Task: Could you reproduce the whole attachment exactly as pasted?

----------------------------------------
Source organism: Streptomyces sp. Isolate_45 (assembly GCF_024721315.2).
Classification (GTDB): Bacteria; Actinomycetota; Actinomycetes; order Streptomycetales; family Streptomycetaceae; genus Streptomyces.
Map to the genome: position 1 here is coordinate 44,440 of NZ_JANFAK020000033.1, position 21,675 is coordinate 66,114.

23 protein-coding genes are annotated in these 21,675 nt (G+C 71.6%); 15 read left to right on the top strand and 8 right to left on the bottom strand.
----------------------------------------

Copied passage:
Source organism: Streptomyces sp. Isolate_45 (assembly GCF_024721315.2).
Classification (GTDB): Bacteria; Actinomycetota; Actinomycetes; order Streptomycetales; family Streptomycetaceae; genus Streptomyces.
Map to the genome: position 1 here is coordinate 44,440 of NZ_JANFAK020000033.1, position 21,675 is coordinate 66,114.

23 protein-coding genes are annotated in these 21,675 nt (G+C 71.6%); 15 read left to right on the top strand and 8 right to left on the bottom strand.